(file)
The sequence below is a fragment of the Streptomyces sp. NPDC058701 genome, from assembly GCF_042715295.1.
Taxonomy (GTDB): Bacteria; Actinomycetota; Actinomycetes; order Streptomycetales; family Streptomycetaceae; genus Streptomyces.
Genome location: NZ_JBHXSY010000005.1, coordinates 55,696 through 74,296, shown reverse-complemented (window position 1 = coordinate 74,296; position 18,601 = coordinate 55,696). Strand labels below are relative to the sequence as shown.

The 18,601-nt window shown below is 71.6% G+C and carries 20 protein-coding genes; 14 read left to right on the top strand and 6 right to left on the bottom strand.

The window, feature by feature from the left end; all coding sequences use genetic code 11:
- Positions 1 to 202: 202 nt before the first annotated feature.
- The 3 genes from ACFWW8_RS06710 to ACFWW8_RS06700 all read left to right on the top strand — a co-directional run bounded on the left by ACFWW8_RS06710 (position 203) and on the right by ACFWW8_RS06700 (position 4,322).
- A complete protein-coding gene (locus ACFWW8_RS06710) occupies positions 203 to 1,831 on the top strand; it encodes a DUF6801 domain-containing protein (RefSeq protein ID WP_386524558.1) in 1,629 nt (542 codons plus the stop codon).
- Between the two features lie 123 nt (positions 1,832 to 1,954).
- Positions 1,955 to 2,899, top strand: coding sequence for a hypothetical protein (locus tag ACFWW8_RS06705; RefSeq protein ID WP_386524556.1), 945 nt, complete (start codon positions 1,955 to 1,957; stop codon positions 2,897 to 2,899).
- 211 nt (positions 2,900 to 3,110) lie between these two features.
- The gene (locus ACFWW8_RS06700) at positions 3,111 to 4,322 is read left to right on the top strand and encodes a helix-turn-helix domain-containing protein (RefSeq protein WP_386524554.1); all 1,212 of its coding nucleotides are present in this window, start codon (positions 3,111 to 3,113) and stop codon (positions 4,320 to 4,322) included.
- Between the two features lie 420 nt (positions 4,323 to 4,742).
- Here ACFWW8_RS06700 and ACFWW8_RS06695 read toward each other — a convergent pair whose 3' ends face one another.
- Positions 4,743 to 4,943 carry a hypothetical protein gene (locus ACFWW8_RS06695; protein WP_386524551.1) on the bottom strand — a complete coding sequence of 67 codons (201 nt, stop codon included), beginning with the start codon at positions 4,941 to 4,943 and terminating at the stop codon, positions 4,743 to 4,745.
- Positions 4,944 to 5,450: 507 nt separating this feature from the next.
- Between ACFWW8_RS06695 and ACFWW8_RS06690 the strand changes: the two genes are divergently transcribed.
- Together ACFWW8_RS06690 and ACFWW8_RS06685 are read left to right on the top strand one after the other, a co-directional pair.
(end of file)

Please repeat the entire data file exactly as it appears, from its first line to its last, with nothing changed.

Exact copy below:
The sequence below is a fragment of the Streptomyces sp. NPDC058701 genome, from assembly GCF_042715295.1.
Taxonomy (GTDB): Bacteria; Actinomycetota; Actinomycetes; order Streptomycetales; family Streptomycetaceae; genus Streptomyces.
Genome location: NZ_JBHXSY010000005.1, coordinates 55,696 through 74,296, shown reverse-complemented (window position 1 = coordinate 74,296; position 18,601 = coordinate 55,696). Strand labels below are relative to the sequence as shown.

The 18,601-nt window shown below is 71.6% G+C and carries 20 protein-coding genes; 14 read left to right on the top strand and 6 right to left on the bottom strand.

The window, feature by feature from the left end; all coding sequences use genetic code 11:
- Positions 1 to 202: 202 nt before the first annotated feature.
- The 3 genes from ACFWW8_RS06710 to ACFWW8_RS06700 all read left to right on the top strand — a co-directional run bounded on the left by ACFWW8_RS06710 (position 203) and on the right by ACFWW8_RS06700 (position 4,322).
- A complete protein-coding gene (locus ACFWW8_RS06710) occupies positions 203 to 1,831 on the top strand; it encodes a DUF6801 domain-containing protein (RefSeq protein ID WP_386524558.1) in 1,629 nt (542 codons plus the stop codon).
- Between the two features lie 123 nt (positions 1,832 to 1,954).
- Positions 1,955 to 2,899, top strand: coding sequence for a hypothetical protein (locus tag ACFWW8_RS06705; RefSeq protein ID WP_386524556.1), 945 nt, complete (start codon positions 1,955 to 1,957; stop codon positions 2,897 to 2,899).
- 211 nt (positions 2,900 to 3,110) lie between these two features.
- The gene (locus ACFWW8_RS06700) at positions 3,111 to 4,322 is read left to right on the top strand and encodes a helix-turn-helix domain-containing protein (RefSeq protein WP_386524554.1); all 1,212 of its coding nucleotides are present in this window, start codon (positions 3,111 to 3,113) and stop codon (positions 4,320 to 4,322) included.
- Between the two features lie 420 nt (positions 4,323 to 4,742).
- Here ACFWW8_RS06700 and ACFWW8_RS06695 read toward each other — a convergent pair whose 3' ends face one another.
- Positions 4,743 to 4,943 carry a hypothetical protein gene (locus ACFWW8_RS06695; protein WP_386524551.1) on the bottom strand — a complete coding sequence of 67 codons (201 nt, stop codon included), beginning with the start codon at positions 4,941 to 4,943 and terminating at the stop codon, positions 4,743 to 4,745.
- Positions 4,944 to 5,450: 507 nt separating this feature from the next.
- Between ACFWW8_RS06695 and ACFWW8_RS06690 the strand changes: the two genes are divergently transcribed.
- Together ACFWW8_RS06690 and ACFWW8_RS06685 are read left to right on the top strand one after the other, a co-directional pair.